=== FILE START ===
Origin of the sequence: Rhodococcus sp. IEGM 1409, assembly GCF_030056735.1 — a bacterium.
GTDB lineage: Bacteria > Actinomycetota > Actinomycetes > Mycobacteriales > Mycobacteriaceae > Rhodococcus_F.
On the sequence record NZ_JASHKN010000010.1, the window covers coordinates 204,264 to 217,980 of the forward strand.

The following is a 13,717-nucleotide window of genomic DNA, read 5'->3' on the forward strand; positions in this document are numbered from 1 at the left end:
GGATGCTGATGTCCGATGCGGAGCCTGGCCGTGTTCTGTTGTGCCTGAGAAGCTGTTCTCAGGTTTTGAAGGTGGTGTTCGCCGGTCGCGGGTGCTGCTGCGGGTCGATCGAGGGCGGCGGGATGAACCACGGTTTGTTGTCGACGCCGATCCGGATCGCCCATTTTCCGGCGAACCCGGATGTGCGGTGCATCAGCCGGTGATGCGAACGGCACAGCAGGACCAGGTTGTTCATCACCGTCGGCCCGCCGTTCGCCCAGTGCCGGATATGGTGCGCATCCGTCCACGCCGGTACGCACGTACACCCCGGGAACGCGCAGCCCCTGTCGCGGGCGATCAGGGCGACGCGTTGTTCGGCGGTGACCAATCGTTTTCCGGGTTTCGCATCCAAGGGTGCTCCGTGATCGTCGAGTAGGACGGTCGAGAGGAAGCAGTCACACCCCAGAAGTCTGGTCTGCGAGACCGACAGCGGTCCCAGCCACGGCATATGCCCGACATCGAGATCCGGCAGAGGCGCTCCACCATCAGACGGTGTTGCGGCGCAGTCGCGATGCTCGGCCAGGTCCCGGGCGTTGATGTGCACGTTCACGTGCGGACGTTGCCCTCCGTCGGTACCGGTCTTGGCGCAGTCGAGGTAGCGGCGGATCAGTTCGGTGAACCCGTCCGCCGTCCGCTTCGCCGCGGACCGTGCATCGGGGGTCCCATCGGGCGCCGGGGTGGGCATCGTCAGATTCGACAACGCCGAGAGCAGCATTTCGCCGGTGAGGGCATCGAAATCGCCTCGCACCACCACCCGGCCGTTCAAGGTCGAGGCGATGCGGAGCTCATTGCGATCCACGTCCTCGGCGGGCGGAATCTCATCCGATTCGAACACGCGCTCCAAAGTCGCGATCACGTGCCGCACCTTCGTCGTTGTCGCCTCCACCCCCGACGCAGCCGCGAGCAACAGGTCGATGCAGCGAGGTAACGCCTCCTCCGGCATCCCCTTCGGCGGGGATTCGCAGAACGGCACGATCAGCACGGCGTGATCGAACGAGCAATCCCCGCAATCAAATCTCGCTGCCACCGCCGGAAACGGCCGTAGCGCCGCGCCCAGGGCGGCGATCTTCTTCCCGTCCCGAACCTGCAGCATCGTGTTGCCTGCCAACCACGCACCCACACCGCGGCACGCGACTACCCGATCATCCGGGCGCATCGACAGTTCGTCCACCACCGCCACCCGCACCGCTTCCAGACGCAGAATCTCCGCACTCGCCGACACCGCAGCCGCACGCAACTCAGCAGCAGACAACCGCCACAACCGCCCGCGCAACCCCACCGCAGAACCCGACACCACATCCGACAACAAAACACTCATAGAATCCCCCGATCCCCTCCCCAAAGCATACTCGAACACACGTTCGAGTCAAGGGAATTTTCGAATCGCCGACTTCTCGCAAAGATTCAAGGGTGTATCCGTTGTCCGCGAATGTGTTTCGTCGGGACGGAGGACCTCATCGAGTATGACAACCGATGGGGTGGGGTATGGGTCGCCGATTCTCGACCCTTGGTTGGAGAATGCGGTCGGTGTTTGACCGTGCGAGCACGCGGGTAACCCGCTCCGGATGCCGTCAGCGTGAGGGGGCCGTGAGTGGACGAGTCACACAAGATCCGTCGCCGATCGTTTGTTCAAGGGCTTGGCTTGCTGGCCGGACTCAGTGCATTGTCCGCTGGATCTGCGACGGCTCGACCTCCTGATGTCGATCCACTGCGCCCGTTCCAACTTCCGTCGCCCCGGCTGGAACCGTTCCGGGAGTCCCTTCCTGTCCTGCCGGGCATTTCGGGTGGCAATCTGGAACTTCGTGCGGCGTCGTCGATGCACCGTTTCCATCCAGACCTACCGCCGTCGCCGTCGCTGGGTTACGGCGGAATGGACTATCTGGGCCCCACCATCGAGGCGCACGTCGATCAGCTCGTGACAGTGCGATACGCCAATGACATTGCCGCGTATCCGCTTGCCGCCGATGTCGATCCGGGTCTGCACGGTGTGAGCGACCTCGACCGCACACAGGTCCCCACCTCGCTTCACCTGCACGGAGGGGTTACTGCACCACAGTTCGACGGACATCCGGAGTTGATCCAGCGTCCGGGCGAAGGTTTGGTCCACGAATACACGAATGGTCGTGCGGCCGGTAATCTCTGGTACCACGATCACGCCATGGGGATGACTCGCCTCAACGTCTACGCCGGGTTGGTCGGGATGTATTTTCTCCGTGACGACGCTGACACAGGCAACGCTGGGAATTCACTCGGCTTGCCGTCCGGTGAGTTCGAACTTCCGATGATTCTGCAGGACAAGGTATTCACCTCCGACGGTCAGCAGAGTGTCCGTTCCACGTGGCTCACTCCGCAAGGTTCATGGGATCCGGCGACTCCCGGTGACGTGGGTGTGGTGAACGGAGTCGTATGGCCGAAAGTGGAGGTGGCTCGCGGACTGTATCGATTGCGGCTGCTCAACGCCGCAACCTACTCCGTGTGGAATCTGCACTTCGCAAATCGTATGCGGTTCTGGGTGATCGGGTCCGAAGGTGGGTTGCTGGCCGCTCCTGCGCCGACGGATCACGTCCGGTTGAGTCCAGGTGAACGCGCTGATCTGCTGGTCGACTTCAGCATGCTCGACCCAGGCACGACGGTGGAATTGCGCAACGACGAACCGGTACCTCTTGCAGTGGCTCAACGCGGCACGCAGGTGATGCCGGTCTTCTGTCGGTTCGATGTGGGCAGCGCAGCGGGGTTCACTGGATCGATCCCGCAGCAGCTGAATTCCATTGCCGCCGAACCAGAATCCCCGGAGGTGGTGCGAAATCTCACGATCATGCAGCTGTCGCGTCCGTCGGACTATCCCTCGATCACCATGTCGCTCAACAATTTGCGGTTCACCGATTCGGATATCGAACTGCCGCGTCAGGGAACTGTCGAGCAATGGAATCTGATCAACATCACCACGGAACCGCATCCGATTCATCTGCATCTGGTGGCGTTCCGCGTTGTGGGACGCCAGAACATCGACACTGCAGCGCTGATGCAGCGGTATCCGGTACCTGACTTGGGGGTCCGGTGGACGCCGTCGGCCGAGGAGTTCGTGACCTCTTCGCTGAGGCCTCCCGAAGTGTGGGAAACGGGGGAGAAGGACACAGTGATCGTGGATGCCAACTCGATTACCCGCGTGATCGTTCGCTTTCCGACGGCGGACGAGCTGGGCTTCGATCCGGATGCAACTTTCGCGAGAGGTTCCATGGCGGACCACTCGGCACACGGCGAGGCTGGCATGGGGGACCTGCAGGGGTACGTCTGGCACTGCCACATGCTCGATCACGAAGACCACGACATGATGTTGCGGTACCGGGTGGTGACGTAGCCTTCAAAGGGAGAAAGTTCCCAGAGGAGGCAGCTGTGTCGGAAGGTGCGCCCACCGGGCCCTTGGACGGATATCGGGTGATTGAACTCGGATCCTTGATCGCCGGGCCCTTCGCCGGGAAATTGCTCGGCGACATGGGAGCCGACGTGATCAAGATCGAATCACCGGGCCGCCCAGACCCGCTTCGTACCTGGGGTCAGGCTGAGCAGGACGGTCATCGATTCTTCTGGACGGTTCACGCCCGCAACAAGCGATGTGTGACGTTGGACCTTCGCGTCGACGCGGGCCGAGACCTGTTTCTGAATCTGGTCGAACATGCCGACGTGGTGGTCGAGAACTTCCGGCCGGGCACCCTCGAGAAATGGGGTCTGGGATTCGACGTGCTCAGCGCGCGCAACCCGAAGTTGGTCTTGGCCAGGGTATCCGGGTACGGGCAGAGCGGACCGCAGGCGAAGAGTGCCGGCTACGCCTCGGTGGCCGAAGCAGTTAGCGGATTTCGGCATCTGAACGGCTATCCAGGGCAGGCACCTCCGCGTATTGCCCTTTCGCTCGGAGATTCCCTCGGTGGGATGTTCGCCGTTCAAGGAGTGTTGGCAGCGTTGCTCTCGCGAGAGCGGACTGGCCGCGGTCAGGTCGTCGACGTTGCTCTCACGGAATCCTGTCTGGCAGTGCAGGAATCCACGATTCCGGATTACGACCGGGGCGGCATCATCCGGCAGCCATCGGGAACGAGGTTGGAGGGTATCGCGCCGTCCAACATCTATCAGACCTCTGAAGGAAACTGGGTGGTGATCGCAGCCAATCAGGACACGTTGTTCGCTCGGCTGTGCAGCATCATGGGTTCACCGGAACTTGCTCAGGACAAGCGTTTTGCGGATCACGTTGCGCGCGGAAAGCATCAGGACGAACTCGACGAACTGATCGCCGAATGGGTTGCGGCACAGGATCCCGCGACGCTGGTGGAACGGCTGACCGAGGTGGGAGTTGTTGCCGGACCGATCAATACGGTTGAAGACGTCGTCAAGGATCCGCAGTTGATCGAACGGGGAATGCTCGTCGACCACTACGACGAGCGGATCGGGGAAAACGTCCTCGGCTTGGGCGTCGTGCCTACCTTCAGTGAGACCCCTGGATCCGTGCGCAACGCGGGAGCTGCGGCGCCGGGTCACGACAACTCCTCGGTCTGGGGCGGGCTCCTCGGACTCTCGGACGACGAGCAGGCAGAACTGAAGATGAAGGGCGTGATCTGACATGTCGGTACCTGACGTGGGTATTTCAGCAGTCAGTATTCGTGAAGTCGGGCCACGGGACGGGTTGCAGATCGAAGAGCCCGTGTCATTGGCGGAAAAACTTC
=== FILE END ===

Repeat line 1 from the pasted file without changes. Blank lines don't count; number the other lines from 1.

Origin of the sequence: Rhodococcus sp. IEGM 1409, assembly GCF_030056735.1 — a bacterium.